Grand plan unveiled for world-class Sherlock Holmes visitor attraction in Portsmouth
THIS is the year we showcase our '˜unique gem' to the world and turn our aspirations to create a Sherlock Holmes attraction into a reality.
That’s the pledge from Portsmouth leaders as they seek to create a global ‘visitor experience’ boasting the city’s massive Arthur Conan Doyle Collection, thousands of items celebrating the author’s fictional detective and his exploits.
The News can reveal the city council wants to obtain formal planning permission in the coming months to build a tourist destination using the archive – described as Portsmouth’s hidden jewel – on land around the former Seafront Services Office on Avenue De Caen, in Southsea.
Then all efforts will be thrown into finding a major events operator to develop and operate a mecca for Sherlock fanatics from around the world.
There is an extra impetus this year as 2017 marks 130 years since the publication of the first Sherlock Holmes story, A Study in Scarlet, which was written in Portsmouth.
Portsmouth Tory culture official, Cllr Linda Symes said: ‘We want to make sure that planning permission is granted this year.
‘So we are not just about talking it, but doing it.
‘That would be our first step, and seeking permission would be a lot of money.’
‘The important of this project is huge.
‘Ninety-eight million Chinese watched the last series of Sherlock, in just that country alone.
‘It’s a world-wide phenomenon.
‘It’s not just about England and Britain and it would be brilliant to do something that isn’t just a military offer; the navy or Royal Marines.
‘Sir Arthur Conan Doyle was a doctor here, he started to write here, so it’s all very valid.’
A key Sherlock strategy meeting in Portsmouth Guildhall on Friday will see cultural bosses discuss launching bids for lottery cash to cover all associated planning costs – thought to be in the region of £100,000.
A report to be considered by Cllr Symes, written by Portsmouth’s director of culture and city development, Stephen Baily, said: ‘Strategically the link between Sherlock Holmes and Portsmouth is very real, as the character was created during Conan Doyle’s time in the city.
‘We know that the collection is internationally a unique gem, and we need to initiate this new development to unlock the commercial potential of the collection.
‘Through this, we would also seek to challenge the perception of Portsmouth, making Portsmouth’s link with Sherlock Holmes a “legendary connection” in the way in which Stratford-upon-Avon is identified with the link to William Shakespeare.’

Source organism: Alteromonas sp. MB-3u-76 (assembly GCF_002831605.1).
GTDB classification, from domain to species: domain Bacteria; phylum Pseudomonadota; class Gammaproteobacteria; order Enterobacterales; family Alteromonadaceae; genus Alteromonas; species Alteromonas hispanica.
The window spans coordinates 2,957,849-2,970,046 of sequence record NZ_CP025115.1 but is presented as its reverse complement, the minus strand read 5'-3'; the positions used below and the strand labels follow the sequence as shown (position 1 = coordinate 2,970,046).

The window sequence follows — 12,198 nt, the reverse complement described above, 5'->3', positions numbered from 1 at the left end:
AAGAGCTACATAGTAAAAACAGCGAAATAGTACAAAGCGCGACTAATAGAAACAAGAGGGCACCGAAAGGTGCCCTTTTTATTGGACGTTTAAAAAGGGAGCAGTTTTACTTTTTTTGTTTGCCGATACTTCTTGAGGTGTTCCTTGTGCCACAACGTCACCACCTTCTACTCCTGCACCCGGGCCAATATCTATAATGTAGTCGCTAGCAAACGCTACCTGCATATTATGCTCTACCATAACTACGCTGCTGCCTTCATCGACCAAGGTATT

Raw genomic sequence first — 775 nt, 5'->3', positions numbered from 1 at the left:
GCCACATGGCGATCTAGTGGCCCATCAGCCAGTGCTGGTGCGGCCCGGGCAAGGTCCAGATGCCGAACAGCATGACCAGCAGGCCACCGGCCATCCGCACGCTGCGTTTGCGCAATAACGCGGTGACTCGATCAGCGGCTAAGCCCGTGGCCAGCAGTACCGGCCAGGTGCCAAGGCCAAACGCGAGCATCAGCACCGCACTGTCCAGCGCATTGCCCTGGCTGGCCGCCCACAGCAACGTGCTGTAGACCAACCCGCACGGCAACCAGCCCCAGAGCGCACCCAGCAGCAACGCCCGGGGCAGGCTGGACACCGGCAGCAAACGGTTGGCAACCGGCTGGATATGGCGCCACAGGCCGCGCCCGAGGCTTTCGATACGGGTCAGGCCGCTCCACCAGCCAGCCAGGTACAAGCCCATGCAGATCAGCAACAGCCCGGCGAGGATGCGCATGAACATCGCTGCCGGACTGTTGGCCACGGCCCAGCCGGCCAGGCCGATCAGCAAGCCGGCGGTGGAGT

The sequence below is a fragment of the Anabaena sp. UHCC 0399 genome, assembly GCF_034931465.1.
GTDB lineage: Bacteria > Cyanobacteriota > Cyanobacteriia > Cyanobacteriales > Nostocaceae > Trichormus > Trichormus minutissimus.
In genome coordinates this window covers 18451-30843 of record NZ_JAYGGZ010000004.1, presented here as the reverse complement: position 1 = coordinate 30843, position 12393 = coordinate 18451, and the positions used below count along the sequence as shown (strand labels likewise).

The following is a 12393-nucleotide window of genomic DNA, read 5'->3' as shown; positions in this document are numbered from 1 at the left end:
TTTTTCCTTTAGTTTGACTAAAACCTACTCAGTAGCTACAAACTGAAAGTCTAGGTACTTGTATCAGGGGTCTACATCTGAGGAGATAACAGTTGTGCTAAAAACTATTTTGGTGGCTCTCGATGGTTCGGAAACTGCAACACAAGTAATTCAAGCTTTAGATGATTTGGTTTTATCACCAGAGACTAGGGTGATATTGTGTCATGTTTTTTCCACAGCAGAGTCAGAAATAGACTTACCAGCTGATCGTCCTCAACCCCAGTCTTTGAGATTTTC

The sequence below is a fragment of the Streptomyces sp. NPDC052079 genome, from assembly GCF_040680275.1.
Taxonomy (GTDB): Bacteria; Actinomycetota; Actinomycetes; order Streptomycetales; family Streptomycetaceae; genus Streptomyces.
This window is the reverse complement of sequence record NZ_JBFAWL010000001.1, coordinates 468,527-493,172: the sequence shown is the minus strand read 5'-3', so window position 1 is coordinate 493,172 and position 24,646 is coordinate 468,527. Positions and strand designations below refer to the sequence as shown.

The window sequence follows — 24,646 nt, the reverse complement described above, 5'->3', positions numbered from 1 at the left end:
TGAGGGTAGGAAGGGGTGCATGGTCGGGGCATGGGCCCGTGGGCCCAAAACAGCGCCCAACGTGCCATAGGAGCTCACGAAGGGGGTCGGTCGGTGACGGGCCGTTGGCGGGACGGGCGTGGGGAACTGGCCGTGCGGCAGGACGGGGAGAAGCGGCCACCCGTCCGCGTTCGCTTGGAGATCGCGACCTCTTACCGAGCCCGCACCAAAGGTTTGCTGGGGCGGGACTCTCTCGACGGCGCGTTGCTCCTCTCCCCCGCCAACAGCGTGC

In a boost to the project, the Heritage Lottery Fund says it is keen to help bring the Sherlock spectacle to life.
In 2011, the HLF awarded the council £80,000 for its Sharing Sherlock project, which enabled items from the collection to go on tour.
Consultants including Tim Rusby, of Southsea-based Visitor Attraction Company, have been drafted in to work on the ‘delivery’ of the attraction and help sign up a full-time operator to run it.
A HLF spokesperson said: ‘As the residence of Arthur Conan Doyle during the time he wrote his first two long Sherlock Holmes stories, Portsmouth has a fantastic heritage link to the author and the lasting legacy of his great detective.
‘We have taken part in early discussions with Portsmouth City Council regarding further ambitions to celebrate the city’s links with Sherlock Holmes and will work closely with them if an application for National Lottery funding is made.’
Sherlock enthusiasts say they can’t think of a better place than Portsmouth for the attraction.
Roger Johnson, editor of The Sherlock Holmes Journal, the voice of The Sherlock Holmes Society of London, said: ‘The city of Portsmouth owns what is arguably the finest and most comprehensive Conan Doyle collection in the world, bequeathed by the late Richard Lancelyn Green.
‘It was in Portsmouth that Arthur Conan Doyle wrote the first two stories of Sherlock Holmes – a character who would rapidly become more famous than his creator.
‘So it seems to me that there could hardly be a more appropriate place for a Sherlock Holmes museum.’
A spokesperson for Arts Council England, which has had early discussions with the council over the plans, said it would not comment until formal funding bids were made.